, , ,

I’ve had book trailers on my mind of late. Given that, I’ve been thinking of how emblematic (or not) they can be, of the work being promoted.

I was recently drawn in by the fantastically slick film trailer for “Tinker Tailor Soldier Spy”:

I seriously love this piece at so many levels. The editing, the saturation–and most particularly the way in which the music and the images/text pulse together, such that the music is closely integrated with the visuals and adds the sense of an implacable, sinister escalation of tension and danger. Wonderfully done (so good that it will no doubt be cliche within a year or two).

It actually got us out of our comfortable, on-demand film-viewing chairs and into the movie theatre–a not inconsiderable feat (esp. considering that you can’t pause films in the theatre, the popcorn is absurdly pricey, and we always seem to get stuck in front of a pair of Whispering Demons who are under some mysterious obligation to provide a running commentary during the film).

But out we went–and discovered that the actual film is rather different to what the trailer implied.

Make no mistake: it’s an excellent film, dealing with themes of moral ambiguity and steeped in a hauntingly bleak ambiance. It portrays the creaky juggernaut that is international espionage in the late 60s and early 70s–a world as treacherous and dangerous as it is methodical and plodding. The plot is somewhat intricate (neither of us had read the book), and requires that one pay close attention to the cast of characters and intrigues (I only ended up missing one connection in the logic of the narrative, and felt pretty good about that) and though there are moments of tension–because there is much at stake–there are never James Bond-type action sequences or gadgets. Indeed, this film evokes the inverse of Yeats’s line, “that is no country for old men”. Those who enter this country of moral torpor, quick betrayal, mixed allegiances, grey weariness, and an odd sort of collegial courtesy, become old quickly. They stay, because this is what they’re good at.

Smiley, the protagonist, is as memorable for his sharp intelligence, dogged meticulousness and his ability to make the right connections, as he is for his weary, near-empty implacability. He’s a man with few illusions about the moral superiority of the side he’s on, and this has drained him and made him into a grey figure of repressed grief. The fact that he stays with his wife despite her shenanigans, becomes emblematic of his feelings about his country and his work. He stays in the biz out of a love and loyalty that persists despite knowing its deep-running flaws and imperfections–and also perhaps because he doesn’t believe there’s anything better out there.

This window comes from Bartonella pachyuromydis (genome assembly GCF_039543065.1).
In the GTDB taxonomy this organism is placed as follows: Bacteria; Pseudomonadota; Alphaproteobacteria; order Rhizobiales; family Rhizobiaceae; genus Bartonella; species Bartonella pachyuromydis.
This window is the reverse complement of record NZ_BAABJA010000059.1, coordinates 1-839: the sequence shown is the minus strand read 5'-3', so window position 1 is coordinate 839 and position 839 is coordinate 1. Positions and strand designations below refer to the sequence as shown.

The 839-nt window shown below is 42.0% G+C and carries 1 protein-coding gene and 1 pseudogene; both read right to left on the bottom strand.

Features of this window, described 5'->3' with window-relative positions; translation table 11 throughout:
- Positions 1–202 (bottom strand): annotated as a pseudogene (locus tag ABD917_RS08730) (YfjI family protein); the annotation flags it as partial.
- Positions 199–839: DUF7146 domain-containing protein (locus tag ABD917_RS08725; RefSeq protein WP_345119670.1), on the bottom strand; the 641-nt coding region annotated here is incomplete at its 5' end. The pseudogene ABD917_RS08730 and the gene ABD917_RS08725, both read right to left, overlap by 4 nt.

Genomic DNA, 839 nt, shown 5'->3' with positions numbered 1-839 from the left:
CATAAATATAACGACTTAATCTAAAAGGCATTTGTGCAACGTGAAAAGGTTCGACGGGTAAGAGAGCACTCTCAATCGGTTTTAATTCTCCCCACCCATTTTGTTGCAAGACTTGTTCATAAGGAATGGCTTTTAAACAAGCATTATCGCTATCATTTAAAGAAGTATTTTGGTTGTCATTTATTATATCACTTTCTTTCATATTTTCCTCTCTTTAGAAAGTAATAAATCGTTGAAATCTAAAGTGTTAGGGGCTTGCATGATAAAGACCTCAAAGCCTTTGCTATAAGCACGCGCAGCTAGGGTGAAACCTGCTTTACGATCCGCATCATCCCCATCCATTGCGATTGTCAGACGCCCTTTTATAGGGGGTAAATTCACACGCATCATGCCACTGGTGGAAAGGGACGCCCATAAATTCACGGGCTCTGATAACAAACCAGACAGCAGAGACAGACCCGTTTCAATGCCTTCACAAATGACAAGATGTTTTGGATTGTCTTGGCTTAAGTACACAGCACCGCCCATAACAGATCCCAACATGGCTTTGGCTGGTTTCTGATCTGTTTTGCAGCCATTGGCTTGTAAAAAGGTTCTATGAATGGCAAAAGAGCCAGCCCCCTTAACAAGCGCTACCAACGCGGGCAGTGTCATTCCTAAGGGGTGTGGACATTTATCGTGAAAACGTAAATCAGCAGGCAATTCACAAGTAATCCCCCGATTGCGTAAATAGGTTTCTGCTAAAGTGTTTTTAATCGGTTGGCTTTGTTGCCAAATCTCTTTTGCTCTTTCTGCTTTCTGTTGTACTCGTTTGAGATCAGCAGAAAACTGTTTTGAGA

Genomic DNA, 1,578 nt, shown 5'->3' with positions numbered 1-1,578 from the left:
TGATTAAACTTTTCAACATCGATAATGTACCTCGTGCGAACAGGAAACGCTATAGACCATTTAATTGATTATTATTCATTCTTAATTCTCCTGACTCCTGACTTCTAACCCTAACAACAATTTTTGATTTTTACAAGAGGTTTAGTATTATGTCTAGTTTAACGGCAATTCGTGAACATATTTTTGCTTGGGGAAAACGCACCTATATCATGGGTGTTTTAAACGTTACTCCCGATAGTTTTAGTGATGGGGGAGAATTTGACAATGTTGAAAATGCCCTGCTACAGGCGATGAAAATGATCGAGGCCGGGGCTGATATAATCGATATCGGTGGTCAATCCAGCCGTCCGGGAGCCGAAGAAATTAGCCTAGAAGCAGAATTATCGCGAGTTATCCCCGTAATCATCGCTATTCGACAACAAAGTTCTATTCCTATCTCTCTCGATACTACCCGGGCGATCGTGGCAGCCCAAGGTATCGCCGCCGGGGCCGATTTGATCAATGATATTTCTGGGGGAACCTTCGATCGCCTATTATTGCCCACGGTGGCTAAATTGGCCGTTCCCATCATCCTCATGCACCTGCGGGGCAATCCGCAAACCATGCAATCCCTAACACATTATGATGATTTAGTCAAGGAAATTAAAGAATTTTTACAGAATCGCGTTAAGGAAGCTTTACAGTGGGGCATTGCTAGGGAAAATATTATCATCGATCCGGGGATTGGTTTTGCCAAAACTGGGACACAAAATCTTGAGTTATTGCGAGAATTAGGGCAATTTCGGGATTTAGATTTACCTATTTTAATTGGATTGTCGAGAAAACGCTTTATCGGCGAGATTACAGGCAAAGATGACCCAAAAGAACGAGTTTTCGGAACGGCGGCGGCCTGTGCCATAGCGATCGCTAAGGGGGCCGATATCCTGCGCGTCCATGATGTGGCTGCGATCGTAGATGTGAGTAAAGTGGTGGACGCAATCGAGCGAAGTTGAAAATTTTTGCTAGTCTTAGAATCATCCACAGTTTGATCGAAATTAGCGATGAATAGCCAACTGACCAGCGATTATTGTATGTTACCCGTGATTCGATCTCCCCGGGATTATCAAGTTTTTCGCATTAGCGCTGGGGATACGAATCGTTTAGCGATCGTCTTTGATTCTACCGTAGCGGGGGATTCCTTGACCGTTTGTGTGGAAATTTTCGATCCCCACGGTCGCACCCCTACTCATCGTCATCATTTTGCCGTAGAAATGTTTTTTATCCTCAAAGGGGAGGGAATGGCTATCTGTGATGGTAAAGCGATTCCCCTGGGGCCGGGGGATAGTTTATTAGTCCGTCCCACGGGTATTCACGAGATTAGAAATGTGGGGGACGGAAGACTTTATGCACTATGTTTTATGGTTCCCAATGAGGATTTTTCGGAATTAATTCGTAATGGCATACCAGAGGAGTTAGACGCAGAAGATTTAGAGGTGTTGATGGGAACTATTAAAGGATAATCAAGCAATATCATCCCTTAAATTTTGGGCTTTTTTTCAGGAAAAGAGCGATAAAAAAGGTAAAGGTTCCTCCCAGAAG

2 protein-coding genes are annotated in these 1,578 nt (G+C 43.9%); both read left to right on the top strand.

There is also a wonderful centrepiece of a scene that for me was worth the cost of admission, in which Smiley recounts, while drunk, a long-ago encounter with an adversary. Beautifully, breathlessly bleak, and so well wrought (conceived, written, lit, acted, filmed) as to unlock insights which illuminate the rest of the film.

So, this made me ask myself: how does all this reflect on the trailer? That fantastic and stylish piece of cutting, editing, and synchronization ultimately promised something rather different to what the film happened to be (for one thing, I probably would have waited to watch it at home if I’d known what the film really was like). The large brushstrokes were accurate, but the details of presentation, tone, feel–they were all rather different and created different expectations. This seems problematic.

One mitigating question is whether the same target audience would like both works–which would at least mean that the trailer would capture the attention of people who would want to know of such a film and see it. They’re both cerebral and stylish, but with a different sense of pacing and a very different ambiance to each other.

As well, if it packs people in to see it (or rent it, etc.) then should the hook matter? I’d say, yes. Given that even going to a film with certain expectations and then discovering it’s rather different–in other words, something you’d enjoy if you were in the right mood for it, but as it happens you weren’t–can backfire. A taut espionage thriller is promised, but a moody, intricate, engaging but rather slow-moving espionage drama is what gets delivered.

Something I’ve been thinking about, as I contemplate my approach to my book trailer. How to capture the tone I’m seeking, that will not only find the right audience, but also evoke the right feel? A work in progress–though for now still just in the back of my mind.

I’ll end with another example of the importance of branding–and a fantastic piece of trailer art. You may have already seen it–it basically re-cuts the trailer for “The Shining” as a touching, romantic comedy. Check it out: